Population Estimate of a Reintroduced Population of Endangered Western Pond Turtles at a Washington State Department of Transportation Mitigation Wetland within Beacon Rock State Park, Skamania County, Washington

Western Pond Turtles were listed as endangered in Washington in 1993 (Hays et al. 1999). They were likely locally common in parts of their Washington range historically, but due to factors such as habitat loss, overharvest and introduction of non-native plants, fish and bullfrogs, only about 150 turtles persisted at the two remaining Columbia Gorge sites by 1994. The Puget Sound population was effectively extirpated except 12 turtles that were opportunistically collected and placed into a captive breeding program at Woodland Park Zoo. Through various recovery actions, including release of captive-bred and wild-bred head-started turtles, the statewide population in 2015 had increased to an estimated total of 800–1,000 turtles at six locations. The Washington State recovery plan for the species (Hays et al. 1999) lists establishing four healthy populations in the Columbia Gorge as a key goal towards recovery. Individual populations will be considered self-sustaining when a size of ≥200 turtles is reached, comprised of no more than 70% adults (≥120 mm carapace length) and sustained through natural recruitment. Monitoring the status of each population and determining when recovery goals are met requires periodic trapping to assess numbers, age and sex ratios, and health of the turtles. Periodic trapping and population estimation using mark-recapture techniques started in 2003 and will take place every 3-5 years at all sites in the Columbia Gorge recovery zone. This work has been accomplished at three of the Columbia Gorge sites, however, no population estimate has been conducted on the Western Pond Turtle population established at Beacon Rock State Park in 2007. WDFW released 204 head-started turtles over the period of 2007-2017, but the success of that reintroduction in terms of the composition and health of the population is unknown. This population is on land owned by Washington State Parks and Recreation Commission but includes a Washington State Department of Transportation constructed mitigation wetland. The project team proposes to trap the Beacon Rock site in 2022 with goal of estimating the population size and collecting demographic and health data. They will capture turtles using hoop traps (or modified traps for use in shallow water) spaced across the wetland complexes and checked daily. The head-started turtles are marked with notches on marginal scutes and have PIT tags for individual identification. Captured turtles will be weighed, measured, and receive a temporary mark indicating they were captured, and then released. Trapping will span 21 trap nights and will take place during June/July. The project team will analyze the data in Program MARK to achieve estimates of population size and variance estimates for this estimate. Because this will be the first estimate for this population, the 2022 effort will establish a baseline for comparison in subsequent years.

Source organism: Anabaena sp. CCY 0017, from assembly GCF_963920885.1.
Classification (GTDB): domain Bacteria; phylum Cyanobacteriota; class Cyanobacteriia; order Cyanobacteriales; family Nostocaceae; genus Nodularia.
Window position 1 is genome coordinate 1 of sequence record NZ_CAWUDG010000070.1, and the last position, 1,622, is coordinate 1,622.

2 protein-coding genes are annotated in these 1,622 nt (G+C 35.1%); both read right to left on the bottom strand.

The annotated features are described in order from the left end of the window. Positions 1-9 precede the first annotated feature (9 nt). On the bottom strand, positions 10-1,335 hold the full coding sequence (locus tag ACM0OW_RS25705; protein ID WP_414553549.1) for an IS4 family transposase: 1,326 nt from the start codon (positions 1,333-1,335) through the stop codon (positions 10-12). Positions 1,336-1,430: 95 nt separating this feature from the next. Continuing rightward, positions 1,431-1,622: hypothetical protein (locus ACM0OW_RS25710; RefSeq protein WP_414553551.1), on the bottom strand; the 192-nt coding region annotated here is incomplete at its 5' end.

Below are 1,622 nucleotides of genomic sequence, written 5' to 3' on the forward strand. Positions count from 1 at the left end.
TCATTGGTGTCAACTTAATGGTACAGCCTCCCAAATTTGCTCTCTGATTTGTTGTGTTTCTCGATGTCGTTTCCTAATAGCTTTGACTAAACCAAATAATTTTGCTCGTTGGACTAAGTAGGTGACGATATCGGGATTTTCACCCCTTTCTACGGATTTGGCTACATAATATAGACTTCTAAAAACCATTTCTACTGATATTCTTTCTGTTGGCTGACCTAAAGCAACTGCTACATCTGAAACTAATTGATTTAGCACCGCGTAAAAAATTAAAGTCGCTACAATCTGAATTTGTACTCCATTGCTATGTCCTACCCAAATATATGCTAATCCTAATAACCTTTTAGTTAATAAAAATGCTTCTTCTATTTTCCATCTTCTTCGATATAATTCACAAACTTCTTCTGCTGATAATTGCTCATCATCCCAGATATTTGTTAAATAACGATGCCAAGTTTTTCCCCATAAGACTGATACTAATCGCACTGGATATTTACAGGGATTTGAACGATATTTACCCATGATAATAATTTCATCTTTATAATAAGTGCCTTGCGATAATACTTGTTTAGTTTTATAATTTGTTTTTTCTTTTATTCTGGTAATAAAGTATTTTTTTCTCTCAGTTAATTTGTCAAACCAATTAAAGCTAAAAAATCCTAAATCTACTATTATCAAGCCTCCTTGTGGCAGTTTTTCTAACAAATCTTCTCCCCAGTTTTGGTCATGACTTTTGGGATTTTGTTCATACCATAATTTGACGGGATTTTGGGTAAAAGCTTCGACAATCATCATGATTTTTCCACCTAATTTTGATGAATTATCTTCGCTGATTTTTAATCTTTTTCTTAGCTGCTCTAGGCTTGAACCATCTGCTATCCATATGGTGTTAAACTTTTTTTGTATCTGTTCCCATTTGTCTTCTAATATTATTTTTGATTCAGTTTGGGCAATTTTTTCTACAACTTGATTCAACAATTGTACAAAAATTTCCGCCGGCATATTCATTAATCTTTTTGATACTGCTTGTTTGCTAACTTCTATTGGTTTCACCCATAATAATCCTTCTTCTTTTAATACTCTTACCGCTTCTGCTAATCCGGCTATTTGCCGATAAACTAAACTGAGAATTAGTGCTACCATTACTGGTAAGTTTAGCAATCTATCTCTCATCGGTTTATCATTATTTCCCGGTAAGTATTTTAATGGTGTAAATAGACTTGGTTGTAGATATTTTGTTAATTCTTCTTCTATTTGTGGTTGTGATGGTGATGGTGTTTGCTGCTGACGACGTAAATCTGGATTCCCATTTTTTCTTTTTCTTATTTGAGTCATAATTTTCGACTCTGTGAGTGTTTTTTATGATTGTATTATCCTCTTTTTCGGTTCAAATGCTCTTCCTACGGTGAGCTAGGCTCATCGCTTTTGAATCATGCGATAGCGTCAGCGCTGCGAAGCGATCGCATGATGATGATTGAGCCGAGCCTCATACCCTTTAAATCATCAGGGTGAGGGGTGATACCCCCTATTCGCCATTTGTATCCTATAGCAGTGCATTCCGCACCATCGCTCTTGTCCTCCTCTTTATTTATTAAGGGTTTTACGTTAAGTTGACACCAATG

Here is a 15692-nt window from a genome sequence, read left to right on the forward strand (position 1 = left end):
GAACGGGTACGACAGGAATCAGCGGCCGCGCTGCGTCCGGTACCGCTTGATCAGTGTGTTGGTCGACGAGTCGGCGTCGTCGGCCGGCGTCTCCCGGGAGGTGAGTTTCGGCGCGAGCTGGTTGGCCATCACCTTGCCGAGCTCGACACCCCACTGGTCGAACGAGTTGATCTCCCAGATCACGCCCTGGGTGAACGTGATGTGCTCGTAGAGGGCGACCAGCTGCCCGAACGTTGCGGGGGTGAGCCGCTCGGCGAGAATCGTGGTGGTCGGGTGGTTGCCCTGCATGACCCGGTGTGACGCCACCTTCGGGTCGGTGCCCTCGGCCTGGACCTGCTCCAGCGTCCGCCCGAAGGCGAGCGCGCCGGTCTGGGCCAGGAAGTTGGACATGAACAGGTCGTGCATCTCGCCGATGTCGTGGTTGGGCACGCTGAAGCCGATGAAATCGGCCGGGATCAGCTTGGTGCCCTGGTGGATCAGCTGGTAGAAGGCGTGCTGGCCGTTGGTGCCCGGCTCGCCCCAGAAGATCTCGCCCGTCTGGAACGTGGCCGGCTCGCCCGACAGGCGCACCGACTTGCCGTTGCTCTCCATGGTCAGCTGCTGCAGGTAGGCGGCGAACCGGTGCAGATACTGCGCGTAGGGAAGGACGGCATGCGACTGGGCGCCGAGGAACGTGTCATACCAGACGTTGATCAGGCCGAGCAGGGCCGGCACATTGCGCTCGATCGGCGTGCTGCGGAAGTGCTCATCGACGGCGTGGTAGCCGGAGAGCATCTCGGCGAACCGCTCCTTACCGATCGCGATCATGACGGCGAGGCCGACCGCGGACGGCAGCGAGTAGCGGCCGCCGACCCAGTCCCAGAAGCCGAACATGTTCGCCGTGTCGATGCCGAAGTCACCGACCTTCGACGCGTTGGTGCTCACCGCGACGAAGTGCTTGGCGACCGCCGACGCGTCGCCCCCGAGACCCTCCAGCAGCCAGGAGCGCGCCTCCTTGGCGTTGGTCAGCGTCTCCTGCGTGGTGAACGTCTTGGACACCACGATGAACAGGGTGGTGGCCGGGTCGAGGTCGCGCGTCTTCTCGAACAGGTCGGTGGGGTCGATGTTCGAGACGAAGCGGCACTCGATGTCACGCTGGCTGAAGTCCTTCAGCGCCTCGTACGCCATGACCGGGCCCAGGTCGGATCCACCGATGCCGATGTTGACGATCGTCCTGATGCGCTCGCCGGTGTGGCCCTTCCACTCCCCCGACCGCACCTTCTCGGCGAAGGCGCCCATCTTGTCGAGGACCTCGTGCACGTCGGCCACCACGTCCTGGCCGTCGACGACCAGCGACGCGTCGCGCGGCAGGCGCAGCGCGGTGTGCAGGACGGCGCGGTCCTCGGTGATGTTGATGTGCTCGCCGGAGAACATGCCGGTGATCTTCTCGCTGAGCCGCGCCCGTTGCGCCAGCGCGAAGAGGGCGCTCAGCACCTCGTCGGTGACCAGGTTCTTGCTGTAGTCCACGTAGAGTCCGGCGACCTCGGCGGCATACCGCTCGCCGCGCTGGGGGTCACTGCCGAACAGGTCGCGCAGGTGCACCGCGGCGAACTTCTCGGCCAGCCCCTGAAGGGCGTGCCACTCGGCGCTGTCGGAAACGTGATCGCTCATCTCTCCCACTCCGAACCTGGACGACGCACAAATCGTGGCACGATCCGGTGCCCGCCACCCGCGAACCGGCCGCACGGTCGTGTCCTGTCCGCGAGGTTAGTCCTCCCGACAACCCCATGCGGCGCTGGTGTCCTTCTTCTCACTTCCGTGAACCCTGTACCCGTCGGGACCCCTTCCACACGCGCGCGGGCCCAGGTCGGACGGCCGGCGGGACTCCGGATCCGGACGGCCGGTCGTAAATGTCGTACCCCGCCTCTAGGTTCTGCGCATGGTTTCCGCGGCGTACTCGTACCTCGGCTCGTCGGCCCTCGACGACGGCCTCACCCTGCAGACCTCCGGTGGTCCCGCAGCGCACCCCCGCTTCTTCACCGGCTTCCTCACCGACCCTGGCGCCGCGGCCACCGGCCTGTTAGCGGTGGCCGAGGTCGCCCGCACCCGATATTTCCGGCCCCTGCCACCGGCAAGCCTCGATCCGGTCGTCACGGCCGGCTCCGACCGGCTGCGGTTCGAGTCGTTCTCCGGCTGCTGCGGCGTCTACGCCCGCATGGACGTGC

• Supplemental Notes:
    • The Washington State Department of Fish and Wildlife will be performing the research.


  • English


  • Status: Active
  • Funding: $19000
  • Sponsor Organizations:

    Washington State Department of Transportation

    Research Office
    P.O. Box 47372
    Olympia, WA  United States  98504
  • Project Managers:

    Peterson, Jon

  • Start Date: 20220601
  • Expected Completion Date: 20220731
  • Actual Completion Date: 0

Subject/Index Terms

Filing Info

  • Accession Number: 01834691
  • Record Type: Research project
  • Source Agency: Washington State Department of Transportation
  • Files: RIP, STATEDOT
  • Created Date: Jan 27 2022 6:52PM